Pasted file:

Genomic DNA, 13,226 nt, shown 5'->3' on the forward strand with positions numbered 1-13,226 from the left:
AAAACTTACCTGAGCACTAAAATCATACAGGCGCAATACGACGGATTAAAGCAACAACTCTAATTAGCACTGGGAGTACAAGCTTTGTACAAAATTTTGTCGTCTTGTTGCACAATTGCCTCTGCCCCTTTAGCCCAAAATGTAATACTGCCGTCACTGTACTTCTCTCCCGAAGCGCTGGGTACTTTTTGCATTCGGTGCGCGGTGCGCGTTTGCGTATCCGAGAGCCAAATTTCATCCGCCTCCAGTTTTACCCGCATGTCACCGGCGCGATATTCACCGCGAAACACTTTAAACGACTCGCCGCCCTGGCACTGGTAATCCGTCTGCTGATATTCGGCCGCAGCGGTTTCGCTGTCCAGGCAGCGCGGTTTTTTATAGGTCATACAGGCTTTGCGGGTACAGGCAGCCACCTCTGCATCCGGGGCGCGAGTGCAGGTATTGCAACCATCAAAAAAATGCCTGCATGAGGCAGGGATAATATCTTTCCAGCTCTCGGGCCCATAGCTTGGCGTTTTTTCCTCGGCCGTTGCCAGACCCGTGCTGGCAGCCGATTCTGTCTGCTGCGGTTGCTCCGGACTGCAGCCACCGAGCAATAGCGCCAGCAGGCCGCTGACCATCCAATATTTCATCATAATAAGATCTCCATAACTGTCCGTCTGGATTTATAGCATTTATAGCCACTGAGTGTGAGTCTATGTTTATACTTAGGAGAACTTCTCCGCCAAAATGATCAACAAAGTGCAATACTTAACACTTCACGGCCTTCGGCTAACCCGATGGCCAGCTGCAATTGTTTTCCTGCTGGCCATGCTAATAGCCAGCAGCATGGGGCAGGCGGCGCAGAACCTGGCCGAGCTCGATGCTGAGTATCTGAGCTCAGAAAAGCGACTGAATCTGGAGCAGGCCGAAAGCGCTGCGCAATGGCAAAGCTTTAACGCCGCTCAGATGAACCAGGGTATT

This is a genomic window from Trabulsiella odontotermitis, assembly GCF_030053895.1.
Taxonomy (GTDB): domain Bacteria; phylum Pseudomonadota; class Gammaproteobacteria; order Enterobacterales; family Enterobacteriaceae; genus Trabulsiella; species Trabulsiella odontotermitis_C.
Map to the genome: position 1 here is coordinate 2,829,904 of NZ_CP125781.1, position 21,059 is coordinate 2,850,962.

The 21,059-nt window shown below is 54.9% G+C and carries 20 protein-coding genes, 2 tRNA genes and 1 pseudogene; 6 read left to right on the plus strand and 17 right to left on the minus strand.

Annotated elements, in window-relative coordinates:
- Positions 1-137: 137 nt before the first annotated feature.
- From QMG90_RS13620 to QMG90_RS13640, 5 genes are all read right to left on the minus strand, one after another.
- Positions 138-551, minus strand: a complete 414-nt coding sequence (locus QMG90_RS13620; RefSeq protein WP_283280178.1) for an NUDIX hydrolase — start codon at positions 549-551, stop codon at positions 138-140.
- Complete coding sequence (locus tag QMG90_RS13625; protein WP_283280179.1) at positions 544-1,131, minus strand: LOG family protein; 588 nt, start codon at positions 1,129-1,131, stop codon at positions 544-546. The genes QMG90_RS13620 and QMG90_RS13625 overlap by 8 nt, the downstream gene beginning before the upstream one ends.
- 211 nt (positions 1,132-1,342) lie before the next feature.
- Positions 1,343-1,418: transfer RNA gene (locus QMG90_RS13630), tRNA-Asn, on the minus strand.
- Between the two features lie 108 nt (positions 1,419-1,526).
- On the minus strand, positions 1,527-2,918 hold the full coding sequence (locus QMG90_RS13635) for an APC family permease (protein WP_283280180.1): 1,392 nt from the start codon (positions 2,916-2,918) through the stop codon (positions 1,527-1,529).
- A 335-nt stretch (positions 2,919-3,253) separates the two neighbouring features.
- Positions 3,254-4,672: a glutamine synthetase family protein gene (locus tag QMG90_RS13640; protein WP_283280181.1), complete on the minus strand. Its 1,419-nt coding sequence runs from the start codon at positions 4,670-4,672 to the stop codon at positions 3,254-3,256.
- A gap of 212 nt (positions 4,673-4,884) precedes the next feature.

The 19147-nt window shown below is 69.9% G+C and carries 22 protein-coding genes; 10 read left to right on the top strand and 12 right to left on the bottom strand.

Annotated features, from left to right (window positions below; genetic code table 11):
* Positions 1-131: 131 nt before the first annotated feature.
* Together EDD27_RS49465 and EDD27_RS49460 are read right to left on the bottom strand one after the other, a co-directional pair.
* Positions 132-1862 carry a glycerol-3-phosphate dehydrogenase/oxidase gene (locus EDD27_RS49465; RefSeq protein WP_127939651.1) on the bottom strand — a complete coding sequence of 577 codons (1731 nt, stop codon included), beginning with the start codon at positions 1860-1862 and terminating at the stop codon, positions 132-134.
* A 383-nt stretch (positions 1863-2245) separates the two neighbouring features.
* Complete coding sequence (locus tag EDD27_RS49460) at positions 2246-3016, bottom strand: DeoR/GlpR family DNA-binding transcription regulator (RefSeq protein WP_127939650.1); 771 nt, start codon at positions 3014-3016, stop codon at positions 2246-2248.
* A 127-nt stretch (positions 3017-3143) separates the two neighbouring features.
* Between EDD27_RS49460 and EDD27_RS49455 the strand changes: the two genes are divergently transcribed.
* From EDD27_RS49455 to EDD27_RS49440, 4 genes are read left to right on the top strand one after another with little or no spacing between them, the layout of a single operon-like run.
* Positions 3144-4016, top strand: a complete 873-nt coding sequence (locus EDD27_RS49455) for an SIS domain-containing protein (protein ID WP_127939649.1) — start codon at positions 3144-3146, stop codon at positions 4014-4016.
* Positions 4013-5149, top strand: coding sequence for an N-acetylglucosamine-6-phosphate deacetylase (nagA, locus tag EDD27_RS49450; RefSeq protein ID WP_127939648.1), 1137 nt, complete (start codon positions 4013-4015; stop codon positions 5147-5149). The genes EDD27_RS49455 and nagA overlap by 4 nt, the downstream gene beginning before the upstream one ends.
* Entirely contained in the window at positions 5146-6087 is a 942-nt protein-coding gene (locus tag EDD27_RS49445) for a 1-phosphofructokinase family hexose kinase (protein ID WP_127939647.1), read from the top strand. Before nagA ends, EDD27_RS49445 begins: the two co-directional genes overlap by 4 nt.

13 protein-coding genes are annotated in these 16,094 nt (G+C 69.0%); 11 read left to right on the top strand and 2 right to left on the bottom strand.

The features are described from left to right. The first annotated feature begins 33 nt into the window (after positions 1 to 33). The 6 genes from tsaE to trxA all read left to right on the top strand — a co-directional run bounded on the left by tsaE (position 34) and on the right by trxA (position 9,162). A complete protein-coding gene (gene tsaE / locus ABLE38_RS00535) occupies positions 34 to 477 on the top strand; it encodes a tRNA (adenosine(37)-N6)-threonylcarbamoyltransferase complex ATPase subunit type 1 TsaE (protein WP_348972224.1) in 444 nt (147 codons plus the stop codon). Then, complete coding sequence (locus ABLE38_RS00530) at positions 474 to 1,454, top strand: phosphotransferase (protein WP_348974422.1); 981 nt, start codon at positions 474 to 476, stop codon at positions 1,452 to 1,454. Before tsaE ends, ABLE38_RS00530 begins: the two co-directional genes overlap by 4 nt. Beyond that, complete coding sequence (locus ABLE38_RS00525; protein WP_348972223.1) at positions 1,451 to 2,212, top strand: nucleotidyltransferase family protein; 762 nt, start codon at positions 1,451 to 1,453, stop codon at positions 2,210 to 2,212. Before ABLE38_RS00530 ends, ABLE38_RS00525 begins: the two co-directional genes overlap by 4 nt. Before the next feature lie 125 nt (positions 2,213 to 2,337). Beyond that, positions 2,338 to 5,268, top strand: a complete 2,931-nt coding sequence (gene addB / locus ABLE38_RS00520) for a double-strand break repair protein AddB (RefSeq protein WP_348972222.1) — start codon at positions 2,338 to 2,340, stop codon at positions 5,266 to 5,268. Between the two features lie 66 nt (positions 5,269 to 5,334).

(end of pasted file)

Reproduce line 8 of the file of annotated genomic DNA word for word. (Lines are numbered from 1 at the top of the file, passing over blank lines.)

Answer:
- Positions 1-137: 137 nt before the first annotated feature.